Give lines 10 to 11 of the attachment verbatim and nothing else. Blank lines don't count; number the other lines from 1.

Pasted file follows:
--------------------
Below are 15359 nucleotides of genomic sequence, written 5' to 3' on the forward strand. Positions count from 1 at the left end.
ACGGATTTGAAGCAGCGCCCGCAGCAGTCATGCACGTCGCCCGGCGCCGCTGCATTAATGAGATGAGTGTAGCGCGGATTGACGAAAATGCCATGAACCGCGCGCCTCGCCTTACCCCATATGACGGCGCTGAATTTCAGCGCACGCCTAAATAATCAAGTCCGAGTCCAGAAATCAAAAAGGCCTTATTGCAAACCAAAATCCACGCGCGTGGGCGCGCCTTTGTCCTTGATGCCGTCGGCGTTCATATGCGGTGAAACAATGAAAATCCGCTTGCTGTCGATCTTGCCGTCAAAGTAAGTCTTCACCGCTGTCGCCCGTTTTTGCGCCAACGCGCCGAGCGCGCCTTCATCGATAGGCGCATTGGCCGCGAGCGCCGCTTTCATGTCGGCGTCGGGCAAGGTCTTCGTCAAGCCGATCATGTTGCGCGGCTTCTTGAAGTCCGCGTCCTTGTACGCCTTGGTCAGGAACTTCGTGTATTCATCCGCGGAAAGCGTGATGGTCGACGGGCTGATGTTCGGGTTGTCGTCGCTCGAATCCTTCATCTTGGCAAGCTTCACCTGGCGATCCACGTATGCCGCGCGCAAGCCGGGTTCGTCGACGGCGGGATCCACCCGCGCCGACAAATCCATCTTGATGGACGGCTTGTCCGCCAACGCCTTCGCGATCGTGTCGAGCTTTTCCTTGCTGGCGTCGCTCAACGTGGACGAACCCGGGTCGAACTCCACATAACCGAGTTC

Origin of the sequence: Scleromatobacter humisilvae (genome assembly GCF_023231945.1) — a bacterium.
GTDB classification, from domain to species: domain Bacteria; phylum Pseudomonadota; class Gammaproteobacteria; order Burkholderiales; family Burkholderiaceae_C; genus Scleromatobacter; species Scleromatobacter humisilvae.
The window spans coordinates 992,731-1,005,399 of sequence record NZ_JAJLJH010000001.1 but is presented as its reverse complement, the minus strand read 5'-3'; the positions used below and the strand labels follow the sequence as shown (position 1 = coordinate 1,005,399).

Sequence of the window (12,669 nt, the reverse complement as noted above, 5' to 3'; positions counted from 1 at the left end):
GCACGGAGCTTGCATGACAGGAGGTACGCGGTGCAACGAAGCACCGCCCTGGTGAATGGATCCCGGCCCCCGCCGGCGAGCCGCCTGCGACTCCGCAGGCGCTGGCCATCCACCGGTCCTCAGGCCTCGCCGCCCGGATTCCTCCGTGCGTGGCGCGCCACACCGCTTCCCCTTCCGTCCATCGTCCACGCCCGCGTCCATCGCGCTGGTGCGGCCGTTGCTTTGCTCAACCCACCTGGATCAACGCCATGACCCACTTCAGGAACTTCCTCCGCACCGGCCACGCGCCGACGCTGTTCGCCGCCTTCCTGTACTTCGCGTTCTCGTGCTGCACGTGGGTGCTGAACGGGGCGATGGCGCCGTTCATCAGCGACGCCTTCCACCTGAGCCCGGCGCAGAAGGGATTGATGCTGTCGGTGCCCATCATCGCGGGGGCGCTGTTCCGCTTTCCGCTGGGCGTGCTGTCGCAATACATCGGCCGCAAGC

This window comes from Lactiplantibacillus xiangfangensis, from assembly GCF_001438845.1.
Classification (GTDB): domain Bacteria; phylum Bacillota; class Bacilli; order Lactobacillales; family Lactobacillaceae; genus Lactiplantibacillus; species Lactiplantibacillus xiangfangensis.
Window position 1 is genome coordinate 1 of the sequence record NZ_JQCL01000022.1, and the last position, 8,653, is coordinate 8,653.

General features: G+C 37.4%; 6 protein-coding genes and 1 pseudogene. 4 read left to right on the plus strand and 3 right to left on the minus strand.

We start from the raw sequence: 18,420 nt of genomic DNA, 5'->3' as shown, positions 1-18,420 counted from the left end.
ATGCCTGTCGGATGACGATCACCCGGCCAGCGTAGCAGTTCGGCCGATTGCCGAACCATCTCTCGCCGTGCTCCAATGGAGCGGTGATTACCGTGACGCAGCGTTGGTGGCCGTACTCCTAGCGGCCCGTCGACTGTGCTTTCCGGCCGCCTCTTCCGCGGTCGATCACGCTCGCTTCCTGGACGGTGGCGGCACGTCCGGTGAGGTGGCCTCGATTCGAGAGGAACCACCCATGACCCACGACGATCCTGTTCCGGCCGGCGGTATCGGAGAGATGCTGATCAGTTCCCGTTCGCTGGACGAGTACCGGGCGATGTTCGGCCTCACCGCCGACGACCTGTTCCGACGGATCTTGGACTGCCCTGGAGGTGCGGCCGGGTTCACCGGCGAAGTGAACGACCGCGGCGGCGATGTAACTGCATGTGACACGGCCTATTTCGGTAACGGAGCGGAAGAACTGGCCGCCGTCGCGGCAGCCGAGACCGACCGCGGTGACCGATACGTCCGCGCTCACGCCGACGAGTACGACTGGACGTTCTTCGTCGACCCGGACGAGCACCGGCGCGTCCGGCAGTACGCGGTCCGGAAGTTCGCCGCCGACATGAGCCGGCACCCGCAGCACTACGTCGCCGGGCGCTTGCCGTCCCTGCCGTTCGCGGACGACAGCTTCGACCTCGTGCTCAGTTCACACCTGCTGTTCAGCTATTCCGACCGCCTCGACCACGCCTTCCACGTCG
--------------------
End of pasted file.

Window position 1 is genome coordinate 1 of the sequence record NZ_JQCL01000022.1, and the last position, 8,653, is coordinate 8,653.

General features: G+C 37.4%; 6 protein-coding genes and 1 pseudogene. 4 read left to right on the plus strand and 3 right to left on the minus strand.